The Church used the Old Testament in the Septuagint text, a Greek text. Luther chose to use the Hebrew text, most notably originating in the 8th century AFTER Christ. In the “Encyclical of the Eastern Patriarchs” of 1848, which was a reply to the epistle of Pope Pius IX, “To the Easterns,” the Patriarchs of Constantinople, Alexandria, Antioch, and Jerusalem, along with the other assembled bishops stated: “Our Church holds the infallible and genuine deposit of the Holy Scriptures: of the Old Testament a true and perfect version, of the New the divine original itself.” And so we have always held that the Septuagint is the authoritative version of the Old Testament.

The Apostles had doctrine. In the book of Acts we see, “…And they continued steadfastly in the apostles’ doctrine and fellowship, and in breaking of bread, and in prayers.” Acts 2:42 KJV. So we see that the Apostles had doctrine the new converts continued steadfastly in this doctrine and try as we might, we never see anywhere in the New Testament the clear statement that this or that was the Apostles’ doctrine.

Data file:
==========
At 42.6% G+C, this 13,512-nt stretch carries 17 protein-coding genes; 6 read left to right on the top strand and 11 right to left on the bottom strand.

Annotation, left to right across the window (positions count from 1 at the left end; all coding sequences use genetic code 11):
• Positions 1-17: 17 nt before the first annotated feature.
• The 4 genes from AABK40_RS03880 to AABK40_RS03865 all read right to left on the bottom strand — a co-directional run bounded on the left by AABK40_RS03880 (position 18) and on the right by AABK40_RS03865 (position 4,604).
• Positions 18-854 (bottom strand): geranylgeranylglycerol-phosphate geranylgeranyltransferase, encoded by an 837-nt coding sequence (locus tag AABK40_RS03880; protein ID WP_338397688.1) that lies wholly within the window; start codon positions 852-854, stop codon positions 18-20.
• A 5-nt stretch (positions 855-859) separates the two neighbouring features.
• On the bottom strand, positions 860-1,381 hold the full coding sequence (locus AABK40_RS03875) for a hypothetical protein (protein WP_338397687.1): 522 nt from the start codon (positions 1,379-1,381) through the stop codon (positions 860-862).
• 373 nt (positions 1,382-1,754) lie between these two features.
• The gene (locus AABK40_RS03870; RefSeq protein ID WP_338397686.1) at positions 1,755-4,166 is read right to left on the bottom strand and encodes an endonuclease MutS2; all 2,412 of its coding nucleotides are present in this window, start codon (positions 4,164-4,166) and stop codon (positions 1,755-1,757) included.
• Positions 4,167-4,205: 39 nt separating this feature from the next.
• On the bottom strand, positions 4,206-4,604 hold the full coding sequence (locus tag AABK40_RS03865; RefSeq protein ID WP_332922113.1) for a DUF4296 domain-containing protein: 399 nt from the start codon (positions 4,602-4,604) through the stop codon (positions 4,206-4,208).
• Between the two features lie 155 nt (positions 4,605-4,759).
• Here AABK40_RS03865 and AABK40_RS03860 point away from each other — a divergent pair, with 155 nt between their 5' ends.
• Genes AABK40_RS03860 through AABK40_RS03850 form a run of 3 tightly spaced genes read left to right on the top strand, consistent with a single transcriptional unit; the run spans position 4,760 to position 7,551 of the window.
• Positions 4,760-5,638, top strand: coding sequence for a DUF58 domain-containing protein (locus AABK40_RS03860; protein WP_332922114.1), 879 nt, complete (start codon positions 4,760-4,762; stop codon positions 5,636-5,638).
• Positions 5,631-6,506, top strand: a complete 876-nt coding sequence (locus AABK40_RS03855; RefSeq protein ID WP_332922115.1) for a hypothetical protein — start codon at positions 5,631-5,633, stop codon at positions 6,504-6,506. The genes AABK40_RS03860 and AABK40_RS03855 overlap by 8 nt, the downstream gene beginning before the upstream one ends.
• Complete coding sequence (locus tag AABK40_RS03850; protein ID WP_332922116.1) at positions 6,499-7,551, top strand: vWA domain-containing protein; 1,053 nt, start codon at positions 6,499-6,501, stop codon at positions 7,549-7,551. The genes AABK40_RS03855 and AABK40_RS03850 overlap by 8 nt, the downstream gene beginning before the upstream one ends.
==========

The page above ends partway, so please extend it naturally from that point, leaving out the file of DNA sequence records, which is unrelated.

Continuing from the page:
I have extensively searched the New Testament and was really interested. Nowhere is there step-by-step instructions, clear teaching on the following subjects that most Churches have doctrine concerning: baptism, weddings, communion, funerals, ordination, or even how to worship.